Monday, February 19, 2018

IVANHOE (1952)

PHENOMENALITY: *naturalistic*
FRYEAN MYTHOS: *adventure*

On my philosophy-blog I've devoted two posts to Walter Scott's most famous novel IVANHOE: here and here. Despite the book's status as a classic-- as well as being Scott's best-known title-- neither it nor other Scott works get many props for their complexities. Scott is often dismissed as a writer of lightweight adventure novels, which IVANHOE at least is not. But one could easily get that impression from the 1952 MGM film-adaptation of the book, even though it's probably the best-known of the cinematic translations.

Only one element of the novel even comes close to proving relevant to this blog's phenomenological concerns: the fact that for most of the book a mysterious "Black Knight" interacts with the hero, his opponents, and his allies, and his identity is not revealed until close to the end. Neither the Knight's general appearance nor his use of his armor to conceal his identity move the book into the realm of the uncanny; both are naturalistic, for the same reasons I discussed in this essay with regard to the "Masked Rider" of Zane Grey's RIDERS OF THE PURPLE SAGE. The movie elides the figure of the Black Knight, though oddly, the hero Ivanhoe appears in all-black armor for the tournament-scene, and he duplicates some of the actions of the novel's character in that scene.

In the essay regarding centricity, I disagreed  on another essayist's notion that Ivanhoe was not the hero simply because he wasn't all that interesting, though I admitted that Scott devotes much more authorial attention to two supporting characters. One is Rebecca the Jewess, who falls in love with Ivanhoe even though he's pledged himself to the Christian Rowena. The other is the villainous knight Bois-Guilbert, who falls in love with Rebecca. The knight's love for the Jewish maiden proves his downfall. At the climax Rebecca is accused of witchery, and can only escape burning if a champion defends her in combat. Bois-Guilbert is put in the unhappy position of fighting for the side that wants Rebecca burned, while Ivanhoe-- wounded in an earlier battle-- volunteers to contend for Rebecca's life. This leads to an unusually subdued contest for such a battle-heavy adventure-tale, for the first time Bois-Guilbert crosses weapons with Ivanhoe, the evil knight falls dead, killed not by any would but by the "contending passions" between obeying his superiors and preserving the life of Rebecca.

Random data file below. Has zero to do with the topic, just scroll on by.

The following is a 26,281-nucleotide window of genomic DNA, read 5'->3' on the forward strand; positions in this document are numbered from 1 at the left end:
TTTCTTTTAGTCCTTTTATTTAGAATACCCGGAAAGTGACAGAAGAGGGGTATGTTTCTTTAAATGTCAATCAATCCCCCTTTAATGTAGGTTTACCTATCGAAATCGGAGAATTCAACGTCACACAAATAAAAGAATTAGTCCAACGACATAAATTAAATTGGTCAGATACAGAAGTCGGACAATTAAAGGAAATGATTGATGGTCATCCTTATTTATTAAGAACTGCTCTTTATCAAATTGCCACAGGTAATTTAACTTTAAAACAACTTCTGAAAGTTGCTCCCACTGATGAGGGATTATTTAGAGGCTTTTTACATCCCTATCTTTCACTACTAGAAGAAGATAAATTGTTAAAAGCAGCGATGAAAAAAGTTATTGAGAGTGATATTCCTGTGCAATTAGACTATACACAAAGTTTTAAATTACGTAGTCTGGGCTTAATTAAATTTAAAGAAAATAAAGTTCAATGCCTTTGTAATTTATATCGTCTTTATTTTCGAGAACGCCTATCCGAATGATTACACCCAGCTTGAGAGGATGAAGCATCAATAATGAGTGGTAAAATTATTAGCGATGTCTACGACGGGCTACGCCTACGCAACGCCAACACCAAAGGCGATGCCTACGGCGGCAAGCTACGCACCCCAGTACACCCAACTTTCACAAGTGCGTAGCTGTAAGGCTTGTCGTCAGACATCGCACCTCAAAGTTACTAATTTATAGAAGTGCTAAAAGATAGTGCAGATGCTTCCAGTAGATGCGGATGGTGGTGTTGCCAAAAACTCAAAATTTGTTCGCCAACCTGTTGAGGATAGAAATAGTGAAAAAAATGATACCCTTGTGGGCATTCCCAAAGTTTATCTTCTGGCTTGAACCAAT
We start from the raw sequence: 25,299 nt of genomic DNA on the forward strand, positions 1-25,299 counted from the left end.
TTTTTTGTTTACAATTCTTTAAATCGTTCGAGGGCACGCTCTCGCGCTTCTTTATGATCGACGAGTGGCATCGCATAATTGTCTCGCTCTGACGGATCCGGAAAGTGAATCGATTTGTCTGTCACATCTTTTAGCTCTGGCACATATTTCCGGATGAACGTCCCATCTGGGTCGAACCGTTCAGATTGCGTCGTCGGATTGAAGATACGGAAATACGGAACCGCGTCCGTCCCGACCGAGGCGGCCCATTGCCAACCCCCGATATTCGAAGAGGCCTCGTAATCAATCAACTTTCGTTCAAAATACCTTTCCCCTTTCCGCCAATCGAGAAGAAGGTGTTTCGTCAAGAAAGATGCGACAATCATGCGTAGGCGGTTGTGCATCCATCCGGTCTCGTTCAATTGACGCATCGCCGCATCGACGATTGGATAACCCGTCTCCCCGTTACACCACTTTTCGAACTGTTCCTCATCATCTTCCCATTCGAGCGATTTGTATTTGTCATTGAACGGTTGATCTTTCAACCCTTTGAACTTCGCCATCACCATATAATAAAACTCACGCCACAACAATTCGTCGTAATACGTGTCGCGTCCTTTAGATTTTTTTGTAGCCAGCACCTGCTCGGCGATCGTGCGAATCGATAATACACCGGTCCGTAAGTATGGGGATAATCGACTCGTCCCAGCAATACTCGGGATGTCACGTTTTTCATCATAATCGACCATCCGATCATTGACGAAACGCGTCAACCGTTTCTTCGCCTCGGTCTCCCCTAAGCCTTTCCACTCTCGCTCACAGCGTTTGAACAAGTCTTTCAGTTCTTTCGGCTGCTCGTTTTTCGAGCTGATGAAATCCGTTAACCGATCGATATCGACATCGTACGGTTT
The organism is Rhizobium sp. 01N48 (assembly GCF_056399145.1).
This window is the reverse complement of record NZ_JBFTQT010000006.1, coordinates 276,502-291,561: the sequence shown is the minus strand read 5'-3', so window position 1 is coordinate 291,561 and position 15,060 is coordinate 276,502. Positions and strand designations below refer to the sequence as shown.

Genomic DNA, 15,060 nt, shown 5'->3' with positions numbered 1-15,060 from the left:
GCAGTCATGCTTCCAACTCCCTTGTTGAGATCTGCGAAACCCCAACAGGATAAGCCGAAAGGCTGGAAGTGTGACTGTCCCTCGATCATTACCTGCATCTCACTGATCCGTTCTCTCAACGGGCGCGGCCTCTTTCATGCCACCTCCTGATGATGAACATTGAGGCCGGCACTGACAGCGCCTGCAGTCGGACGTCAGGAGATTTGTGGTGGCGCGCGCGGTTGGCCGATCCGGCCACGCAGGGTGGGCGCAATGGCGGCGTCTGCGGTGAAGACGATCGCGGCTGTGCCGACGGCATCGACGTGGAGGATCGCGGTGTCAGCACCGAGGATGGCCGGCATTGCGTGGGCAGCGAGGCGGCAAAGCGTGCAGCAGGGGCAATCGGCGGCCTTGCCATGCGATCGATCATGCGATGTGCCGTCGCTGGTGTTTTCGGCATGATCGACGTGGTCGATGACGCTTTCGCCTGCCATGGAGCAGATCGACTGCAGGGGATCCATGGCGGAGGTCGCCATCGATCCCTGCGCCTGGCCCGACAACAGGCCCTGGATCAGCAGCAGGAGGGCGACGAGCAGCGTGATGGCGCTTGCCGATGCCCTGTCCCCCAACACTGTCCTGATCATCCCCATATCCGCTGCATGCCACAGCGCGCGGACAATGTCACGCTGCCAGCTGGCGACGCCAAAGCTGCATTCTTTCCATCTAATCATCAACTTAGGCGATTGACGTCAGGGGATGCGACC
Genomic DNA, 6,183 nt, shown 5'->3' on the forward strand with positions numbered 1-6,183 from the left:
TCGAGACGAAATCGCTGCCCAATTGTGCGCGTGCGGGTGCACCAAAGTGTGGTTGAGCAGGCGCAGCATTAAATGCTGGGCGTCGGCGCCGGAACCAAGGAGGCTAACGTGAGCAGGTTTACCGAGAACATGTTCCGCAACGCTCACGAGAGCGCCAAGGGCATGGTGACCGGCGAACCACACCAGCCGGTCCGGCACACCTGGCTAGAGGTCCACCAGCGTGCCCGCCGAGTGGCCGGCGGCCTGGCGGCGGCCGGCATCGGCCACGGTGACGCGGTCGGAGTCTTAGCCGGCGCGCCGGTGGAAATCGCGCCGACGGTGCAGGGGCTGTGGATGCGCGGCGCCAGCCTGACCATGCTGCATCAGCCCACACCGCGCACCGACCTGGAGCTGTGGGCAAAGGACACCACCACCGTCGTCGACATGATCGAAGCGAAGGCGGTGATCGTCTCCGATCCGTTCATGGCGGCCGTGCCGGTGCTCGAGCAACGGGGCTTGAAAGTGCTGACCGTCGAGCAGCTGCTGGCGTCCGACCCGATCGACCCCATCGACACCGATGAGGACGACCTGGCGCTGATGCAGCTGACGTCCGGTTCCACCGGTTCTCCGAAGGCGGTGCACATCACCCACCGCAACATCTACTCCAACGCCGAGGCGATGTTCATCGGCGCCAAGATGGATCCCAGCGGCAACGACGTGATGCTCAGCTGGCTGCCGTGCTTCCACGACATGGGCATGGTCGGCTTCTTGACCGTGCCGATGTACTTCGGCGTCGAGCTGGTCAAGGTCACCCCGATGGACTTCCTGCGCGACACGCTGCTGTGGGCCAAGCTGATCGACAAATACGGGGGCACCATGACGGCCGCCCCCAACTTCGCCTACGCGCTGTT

Apparently someone involved with the 1952 film agreed that both Ivanhoe and Rowena were rather dull characters in the book, for the film's script builds them up to function more like the typical lead hero and heroine of the average swashbuckler flick. Robert Taylor (a very athletic looking 41 years old) does a credible job building up the image of Scott's noble knight. Joan Fontaine's Rowena has more scenes that the prose version did, but trying to make Rowena more than the typical "hothouse flower" is a doomed endeavor.

Sadly, the script drops the ball regarding Rebecca (Liz Taylor), her tragic love, and her representation of the Jewish people's travails in 12th-century Christian England. The novel dramatizes the sufferings of the scattered Jewish people under the Christian aegis; the film barely touches on Scott's theme of ethnic equality. Further, Taylor's Ivanhoe never nurses even a secret attraction for Rebecca; he just remains dully loyal to dull Rowena. And although Bois-Guilbert is allowed to express passion for the Jewess, the filmmakers unfortunately cast George Sanders in the role. Sanders had his virtues, but his urbane persona didn't allow for much expression of passion.

Other plotlines involving Robin Hood and the Knights Templars are minimized or eliminated, though the scripters did come up with a way to unify Scott's sprawling novel: emphasizing the heroes' goal of rescuing England's rightful king, Richard the Lion-Hearted, from his imprisonment in Austria. But although the film was nominated for an Oscar, it seems pretty workmanlike, except for the cinematography and the action-scenes. In keeping with audience-expectations, the climactic battle of Ivanhoe and Bois-Guilbert is not forestalled by the villain's achey breaky heart. Ivanhoe fights the villain and wins, though Bois-Guilbert in death is at least given a final scene to express his unrequited love for Rebecca.

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